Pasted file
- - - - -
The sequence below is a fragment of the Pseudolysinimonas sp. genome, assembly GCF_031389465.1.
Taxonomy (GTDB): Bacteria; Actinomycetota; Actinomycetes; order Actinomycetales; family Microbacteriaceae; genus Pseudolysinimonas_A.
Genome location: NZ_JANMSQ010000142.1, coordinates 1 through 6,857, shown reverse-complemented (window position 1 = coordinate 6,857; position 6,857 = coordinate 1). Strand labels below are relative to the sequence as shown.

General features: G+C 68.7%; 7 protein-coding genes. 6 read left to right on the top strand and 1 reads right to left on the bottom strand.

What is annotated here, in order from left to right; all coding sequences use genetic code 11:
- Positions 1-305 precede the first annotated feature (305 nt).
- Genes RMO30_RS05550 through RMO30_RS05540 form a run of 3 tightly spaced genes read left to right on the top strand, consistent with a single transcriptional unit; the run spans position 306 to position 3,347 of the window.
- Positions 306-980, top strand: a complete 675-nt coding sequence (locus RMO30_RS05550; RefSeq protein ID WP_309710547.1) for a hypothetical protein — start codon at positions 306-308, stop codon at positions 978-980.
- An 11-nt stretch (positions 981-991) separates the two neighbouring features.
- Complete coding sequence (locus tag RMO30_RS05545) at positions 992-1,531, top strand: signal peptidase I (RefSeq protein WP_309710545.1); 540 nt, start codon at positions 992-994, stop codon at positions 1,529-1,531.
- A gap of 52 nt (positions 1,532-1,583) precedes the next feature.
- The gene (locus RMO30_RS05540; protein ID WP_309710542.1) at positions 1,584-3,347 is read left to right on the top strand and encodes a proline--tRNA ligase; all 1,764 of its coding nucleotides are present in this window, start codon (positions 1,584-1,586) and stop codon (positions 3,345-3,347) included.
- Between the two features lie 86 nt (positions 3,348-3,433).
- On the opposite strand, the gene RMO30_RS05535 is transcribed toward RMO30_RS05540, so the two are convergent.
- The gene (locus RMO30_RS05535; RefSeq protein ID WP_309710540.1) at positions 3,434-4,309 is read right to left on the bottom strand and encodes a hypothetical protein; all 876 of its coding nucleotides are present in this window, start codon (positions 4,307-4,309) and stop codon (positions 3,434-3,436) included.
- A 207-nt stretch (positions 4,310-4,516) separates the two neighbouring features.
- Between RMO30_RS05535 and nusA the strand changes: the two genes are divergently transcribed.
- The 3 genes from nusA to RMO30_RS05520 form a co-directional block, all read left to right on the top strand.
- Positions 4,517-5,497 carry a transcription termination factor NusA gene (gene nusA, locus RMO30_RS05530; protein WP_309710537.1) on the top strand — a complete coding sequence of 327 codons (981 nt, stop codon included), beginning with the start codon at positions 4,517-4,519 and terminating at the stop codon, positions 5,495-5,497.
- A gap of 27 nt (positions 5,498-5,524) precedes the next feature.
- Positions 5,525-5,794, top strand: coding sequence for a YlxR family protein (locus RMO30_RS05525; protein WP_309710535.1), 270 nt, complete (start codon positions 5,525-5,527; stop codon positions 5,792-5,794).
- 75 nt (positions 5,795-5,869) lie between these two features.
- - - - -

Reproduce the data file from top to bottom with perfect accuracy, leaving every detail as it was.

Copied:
The sequence below is a fragment of the Pseudolysinimonas sp. genome, assembly GCF_031389465.1.
Taxonomy (GTDB): Bacteria; Actinomycetota; Actinomycetes; order Actinomycetales; family Microbacteriaceae; genus Pseudolysinimonas_A.
Genome location: NZ_JANMSQ010000142.1, coordinates 1 through 6,857, shown reverse-complemented (window position 1 = coordinate 6,857; position 6,857 = coordinate 1). Strand labels below are relative to the sequence as shown.

General features: G+C 68.7%; 7 protein-coding genes. 6 read left to right on the top strand and 1 reads right to left on the bottom strand.

What is annotated here, in order from left to right; all coding sequences use genetic code 11:
- Positions 1-305 precede the first annotated feature (305 nt).
- Genes RMO30_RS05550 through RMO30_RS05540 form a run of 3 tightly spaced genes read left to right on the top strand, consistent with a single transcriptional unit; the run spans position 306 to position 3,347 of the window.
- Positions 306-980, top strand: a complete 675-nt coding sequence (locus RMO30_RS05550; RefSeq protein ID WP_309710547.1) for a hypothetical protein — start codon at positions 306-308, stop codon at positions 978-980.
- An 11-nt stretch (positions 981-991) separates the two neighbouring features.
- Complete coding sequence (locus tag RMO30_RS05545) at positions 992-1,531, top strand: signal peptidase I (RefSeq protein WP_309710545.1); 540 nt, start codon at positions 992-994, stop codon at positions 1,529-1,531.
- A gap of 52 nt (positions 1,532-1,583) precedes the next feature.
- The gene (locus RMO30_RS05540; protein ID WP_309710542.1) at positions 1,584-3,347 is read left to right on the top strand and encodes a proline--tRNA ligase; all 1,764 of its coding nucleotides are present in this window, start codon (positions 1,584-1,586) and stop codon (positions 3,345-3,347) included.
- Between the two features lie 86 nt (positions 3,348-3,433).
- On the opposite strand, the gene RMO30_RS05535 is transcribed toward RMO30_RS05540, so the two are convergent.
- The gene (locus RMO30_RS05535; RefSeq protein ID WP_309710540.1) at positions 3,434-4,309 is read right to left on the bottom strand and encodes a hypothetical protein; all 876 of its coding nucleotides are present in this window, start codon (positions 4,307-4,309) and stop codon (positions 3,434-3,436) included.
- A 207-nt stretch (positions 4,310-4,516) separates the two neighbouring features.
- Between RMO30_RS05535 and nusA the strand changes: the two genes are divergently transcribed.
- The 3 genes from nusA to RMO30_RS05520 form a co-directional block, all read left to right on the top strand.
- Positions 4,517-5,497 carry a transcription termination factor NusA gene (gene nusA, locus RMO30_RS05530; protein WP_309710537.1) on the top strand — a complete coding sequence of 327 codons (981 nt, stop codon included), beginning with the start codon at positions 4,517-4,519 and terminating at the stop codon, positions 5,495-5,497.
- A gap of 27 nt (positions 5,498-5,524) precedes the next feature.
- Positions 5,525-5,794, top strand: coding sequence for a YlxR family protein (locus RMO30_RS05525; protein WP_309710535.1), 270 nt, complete (start codon positions 5,525-5,527; stop codon positions 5,792-5,794).
- 75 nt (positions 5,795-5,869) lie between these two features.